Economic Studies
Lebanon

Lebanon

Population 6.1 million
GDP per capita 9,251 US$
D
Country risk assessment
C
Business Climate
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Synthesis

major macro economic indicators

 

  2017 2018 2019 (e) 2020 (f)
GDP growth (%) 0.6 0.2 0.2 -13.0
Inflation (yearly average, %) 4.5 6.1 3.1 2.6
Budget balance (% GDP) -8.6 -11.0 -9.8 -11.5
Current account balance (% GDP) -25.9 -25.6 -26.4 -26.3
Public debt (% GDP) 149.0 151.0 155.1 161.9

(e): Estimate. (f): Forecast.

STRENGTHS

  • Long tradition of commerce
  • Important Diaspora money transfers
  • Close relations with the GCC countries, capacity of attracting financial aid
  • Touristic attraction
  • Natural gas potential

WEAKNESSES

  • Very high level of public debt, current account deficit
  • Crumbling political institutions faced with large protests
  • Weak business environment, fragile investors’ confidence
  • Large fiscal deficit, crowding out effect, high interest rates to attract foreign money and retain domestic money
  • Dependence on foreign funds to run economic activity
  • Large wealth and income inequality

Risk assessment

Political crisis, poor confidence, difficult times ahead

The Lebanese economy has been hit hard by the Syrian civil war that started in 2011. There are now an estimated 1.5 million Syrian refugees in Lebanon, out of which more than two-third lack a legal status. The deep political crisis that erupted in October 2019 has greatly accelerated the deterioration of local economic conditions. From the first half of 2019 onward, the economy has stagnated on the abstinence of the private sector to invest in new capacities, and been confronted to agencies‘ credit ratings downgrade. The economy is also expected to struggle because of subdued government and private consumptions. Indicators show manufacturing conditions have deteriorated while household confidence, already affected by higher taxes and tighter credit conditions, is crushed by lay-offs, salary cuts as well as limits to cash withdrawals and reduced business days by banks, all induced by the political crisis. Due to the large fiscal deficit, the government will lack scope to widen its consumption, not to mention its investment, which will remain low. Higher jitters have dampened confidence in the local currency, which in return will weigh on investors’ confidence and will delay the progress of offshore gas exploitation. Any improvement in Syria’s situation and domestic political crisis would be supportive of the economy, especially exports, as the current situation disrupts regional trade routes, deteriorates supply chains and deters foreign tourists.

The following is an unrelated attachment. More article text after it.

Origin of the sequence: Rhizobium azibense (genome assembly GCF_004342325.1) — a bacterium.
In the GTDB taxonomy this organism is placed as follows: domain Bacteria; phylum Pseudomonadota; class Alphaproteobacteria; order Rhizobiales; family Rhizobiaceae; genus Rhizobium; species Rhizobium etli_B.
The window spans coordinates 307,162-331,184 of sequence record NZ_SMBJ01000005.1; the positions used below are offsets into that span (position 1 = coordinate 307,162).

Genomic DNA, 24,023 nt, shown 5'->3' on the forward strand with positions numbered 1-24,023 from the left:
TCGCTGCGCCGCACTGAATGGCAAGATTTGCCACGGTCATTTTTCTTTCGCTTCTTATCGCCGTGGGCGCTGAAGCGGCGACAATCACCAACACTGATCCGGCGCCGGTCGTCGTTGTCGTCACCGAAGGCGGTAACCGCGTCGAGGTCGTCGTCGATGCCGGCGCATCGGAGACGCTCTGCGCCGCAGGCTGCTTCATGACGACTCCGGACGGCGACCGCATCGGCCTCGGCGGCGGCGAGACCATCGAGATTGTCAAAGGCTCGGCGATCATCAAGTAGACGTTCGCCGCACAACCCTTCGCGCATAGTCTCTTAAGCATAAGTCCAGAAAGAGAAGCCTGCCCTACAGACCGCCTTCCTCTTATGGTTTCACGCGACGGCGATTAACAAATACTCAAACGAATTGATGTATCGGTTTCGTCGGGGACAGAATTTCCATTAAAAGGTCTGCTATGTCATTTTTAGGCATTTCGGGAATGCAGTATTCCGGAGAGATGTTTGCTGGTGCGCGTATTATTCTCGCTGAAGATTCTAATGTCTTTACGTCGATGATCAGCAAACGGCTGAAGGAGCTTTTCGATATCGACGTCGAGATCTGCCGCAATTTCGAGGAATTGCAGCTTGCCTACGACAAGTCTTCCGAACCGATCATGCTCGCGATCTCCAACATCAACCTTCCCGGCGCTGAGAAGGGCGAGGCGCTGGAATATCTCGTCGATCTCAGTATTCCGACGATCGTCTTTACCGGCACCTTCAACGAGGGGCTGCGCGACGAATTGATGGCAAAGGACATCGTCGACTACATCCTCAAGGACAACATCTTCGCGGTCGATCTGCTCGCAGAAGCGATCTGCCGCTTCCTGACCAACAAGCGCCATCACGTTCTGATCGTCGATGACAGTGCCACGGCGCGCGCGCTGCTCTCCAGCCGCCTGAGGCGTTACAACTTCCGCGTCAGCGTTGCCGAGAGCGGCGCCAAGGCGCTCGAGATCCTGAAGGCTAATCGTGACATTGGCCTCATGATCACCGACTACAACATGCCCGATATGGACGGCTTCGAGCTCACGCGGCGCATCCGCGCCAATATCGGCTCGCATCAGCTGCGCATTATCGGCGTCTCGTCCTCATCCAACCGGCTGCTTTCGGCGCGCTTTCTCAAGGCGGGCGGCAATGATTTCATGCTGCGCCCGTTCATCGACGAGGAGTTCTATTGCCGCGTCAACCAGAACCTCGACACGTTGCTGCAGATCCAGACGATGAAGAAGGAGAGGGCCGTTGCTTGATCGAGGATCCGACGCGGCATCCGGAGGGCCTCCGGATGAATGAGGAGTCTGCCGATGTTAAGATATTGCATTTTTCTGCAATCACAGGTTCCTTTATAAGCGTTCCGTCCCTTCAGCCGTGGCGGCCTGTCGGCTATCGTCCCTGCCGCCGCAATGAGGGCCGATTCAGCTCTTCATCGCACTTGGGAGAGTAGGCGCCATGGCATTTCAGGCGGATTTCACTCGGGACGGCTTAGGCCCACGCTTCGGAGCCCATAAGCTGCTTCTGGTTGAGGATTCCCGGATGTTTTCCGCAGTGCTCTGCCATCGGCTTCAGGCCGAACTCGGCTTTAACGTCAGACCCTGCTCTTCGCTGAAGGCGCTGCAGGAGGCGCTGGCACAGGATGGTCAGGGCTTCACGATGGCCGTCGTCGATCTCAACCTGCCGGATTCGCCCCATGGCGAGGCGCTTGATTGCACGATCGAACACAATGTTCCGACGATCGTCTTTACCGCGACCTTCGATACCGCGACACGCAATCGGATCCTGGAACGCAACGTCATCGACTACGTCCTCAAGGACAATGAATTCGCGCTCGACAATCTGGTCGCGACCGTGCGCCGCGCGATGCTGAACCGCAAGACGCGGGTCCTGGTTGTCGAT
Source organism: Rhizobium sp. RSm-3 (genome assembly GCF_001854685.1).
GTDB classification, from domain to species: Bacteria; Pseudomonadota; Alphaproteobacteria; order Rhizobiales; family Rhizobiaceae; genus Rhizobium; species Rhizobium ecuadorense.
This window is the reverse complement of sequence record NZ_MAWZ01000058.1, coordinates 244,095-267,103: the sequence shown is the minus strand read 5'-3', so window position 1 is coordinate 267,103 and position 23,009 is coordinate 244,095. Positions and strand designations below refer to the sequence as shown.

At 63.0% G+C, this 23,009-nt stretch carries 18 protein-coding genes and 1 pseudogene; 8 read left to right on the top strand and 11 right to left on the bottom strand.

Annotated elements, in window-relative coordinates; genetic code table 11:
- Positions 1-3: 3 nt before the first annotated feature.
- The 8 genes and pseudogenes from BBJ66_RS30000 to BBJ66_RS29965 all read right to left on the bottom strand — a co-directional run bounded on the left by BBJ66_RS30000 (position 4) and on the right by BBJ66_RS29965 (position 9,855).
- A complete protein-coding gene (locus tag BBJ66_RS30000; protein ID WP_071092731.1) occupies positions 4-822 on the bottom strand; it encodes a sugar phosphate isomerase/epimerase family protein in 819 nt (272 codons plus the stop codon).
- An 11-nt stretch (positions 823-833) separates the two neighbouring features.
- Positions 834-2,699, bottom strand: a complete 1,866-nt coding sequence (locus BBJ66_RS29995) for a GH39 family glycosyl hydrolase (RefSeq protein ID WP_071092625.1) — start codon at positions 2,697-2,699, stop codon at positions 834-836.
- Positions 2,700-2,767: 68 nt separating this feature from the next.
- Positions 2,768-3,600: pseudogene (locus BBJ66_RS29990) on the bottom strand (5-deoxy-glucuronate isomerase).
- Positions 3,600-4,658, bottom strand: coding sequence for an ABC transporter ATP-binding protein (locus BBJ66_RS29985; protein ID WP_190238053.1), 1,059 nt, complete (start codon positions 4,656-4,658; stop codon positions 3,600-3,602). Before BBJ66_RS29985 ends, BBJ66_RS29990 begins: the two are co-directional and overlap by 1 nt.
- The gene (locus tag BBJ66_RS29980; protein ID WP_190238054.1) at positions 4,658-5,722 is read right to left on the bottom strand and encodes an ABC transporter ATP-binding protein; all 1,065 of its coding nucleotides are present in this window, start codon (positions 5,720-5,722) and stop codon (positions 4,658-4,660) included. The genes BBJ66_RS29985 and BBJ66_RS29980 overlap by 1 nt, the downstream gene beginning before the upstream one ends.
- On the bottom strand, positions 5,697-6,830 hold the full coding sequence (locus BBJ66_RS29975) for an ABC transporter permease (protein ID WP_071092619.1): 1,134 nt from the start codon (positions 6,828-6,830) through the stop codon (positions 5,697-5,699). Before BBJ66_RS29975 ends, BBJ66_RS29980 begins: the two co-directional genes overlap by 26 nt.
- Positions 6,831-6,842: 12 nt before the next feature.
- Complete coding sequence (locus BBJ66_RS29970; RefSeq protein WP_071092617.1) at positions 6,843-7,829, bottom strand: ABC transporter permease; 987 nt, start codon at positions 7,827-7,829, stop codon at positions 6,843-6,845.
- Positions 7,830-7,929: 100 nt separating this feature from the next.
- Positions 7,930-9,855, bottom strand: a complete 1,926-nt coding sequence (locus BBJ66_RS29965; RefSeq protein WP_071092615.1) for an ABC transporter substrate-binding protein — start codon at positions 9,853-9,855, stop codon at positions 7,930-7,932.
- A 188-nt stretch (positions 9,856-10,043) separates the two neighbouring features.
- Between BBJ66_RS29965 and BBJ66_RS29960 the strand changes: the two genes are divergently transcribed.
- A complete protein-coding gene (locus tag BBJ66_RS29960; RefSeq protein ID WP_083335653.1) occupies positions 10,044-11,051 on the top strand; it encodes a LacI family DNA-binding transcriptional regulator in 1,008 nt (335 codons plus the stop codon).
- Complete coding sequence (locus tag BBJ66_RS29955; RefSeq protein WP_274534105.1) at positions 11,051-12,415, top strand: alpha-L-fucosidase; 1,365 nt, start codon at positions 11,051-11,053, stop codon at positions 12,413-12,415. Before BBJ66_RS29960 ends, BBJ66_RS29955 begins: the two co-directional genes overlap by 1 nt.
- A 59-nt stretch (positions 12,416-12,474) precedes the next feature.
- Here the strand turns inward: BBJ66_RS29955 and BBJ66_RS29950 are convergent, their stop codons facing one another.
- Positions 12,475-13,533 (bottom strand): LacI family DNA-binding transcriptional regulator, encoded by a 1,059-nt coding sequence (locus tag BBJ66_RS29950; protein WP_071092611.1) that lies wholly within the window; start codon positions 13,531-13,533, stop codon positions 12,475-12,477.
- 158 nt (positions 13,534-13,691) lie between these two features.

High debt burden, dependence on external financing

Lebanon has one of the largest government debt-to-GDP ratios in the world that is due mostly to high budget deficits over the last decade. In mid-July, the country passed an austerity state budget for 2019 after months of deliberations and prevarications, aiming to reduce the deficit to 7.6% of GDP from 11% in 2018. This target is unlikely to have been met and the deficit is expected to grow this year, especially with the crisis persisting. Unless much needed structural reforms are implemented, the government is expected to post large deficits in the future, which will not help with the country’s dependence on external aid and capitals. The absence of progress in reducing the deficit is expected to restrain Lebanon’s capacity to attract capital inflows, while also increasing its debt servicing costs (over 9% of GDP for interests alone). Moreover, the USD 12 billion in aid aimed at infrastructures pledged by foreign donors at the Paris conference in April 2018 are to be withheld further. Anyhow, it mostly consists of loans (USD 10.2 billion) and not grants (USD 860 million), meaning Lebanon’s debt would increase more. Externally, the large deficit in the current account due to the trade deficit in goods (25% of GDP in 2018) should persist with dwindling tourism revenues balanced by subdued imports linked to receding domestic demand. Its financing has become much harder with non-resident deposits outflows coupled with slowing deposits of remittances from expatriates provoked by heightened security and political risks. This has translated into a currency crisis and US dollar shortage, which have materialized through a depreciated currency on the parallel market (-25% over its pegged rate to the dollar in December 2019) and formal capital controls. The country’s gross foreign exchange reserves were estimated to stand around USD 33 billion at end-2020, as per the IMF, covering 11 months of goods and services imports, but will be solicited.

 

Very high political challenges

Rising living costs and taxes, electricity ruptures, and discontent with the political and social situation unleashed mass protests in October 2019, leading Sunni Prime minister Saad Hariri to resign. In December former Sunni education minister Hassan Diab, after being sponsored by the Shiite majority in the Lower house was tasked by Christian President Michel Aoun to form a government. Although, Mr. Diab declared to be willing to select experts and independents, and act independently from political parties, answering a main demand of the people, it will be difficult for him or any other person to pull the country out of the crisis. Protesters have been lashing out at the ruling elite organized in confessional parties that are sharing political institutions, which, according to them, led to inefficiency, corruption and cronyism. Externally, there is still the risk for the country to be engulfed in regional problems, as well as antagonism between regional or global powers.

 

Last update: February 2020

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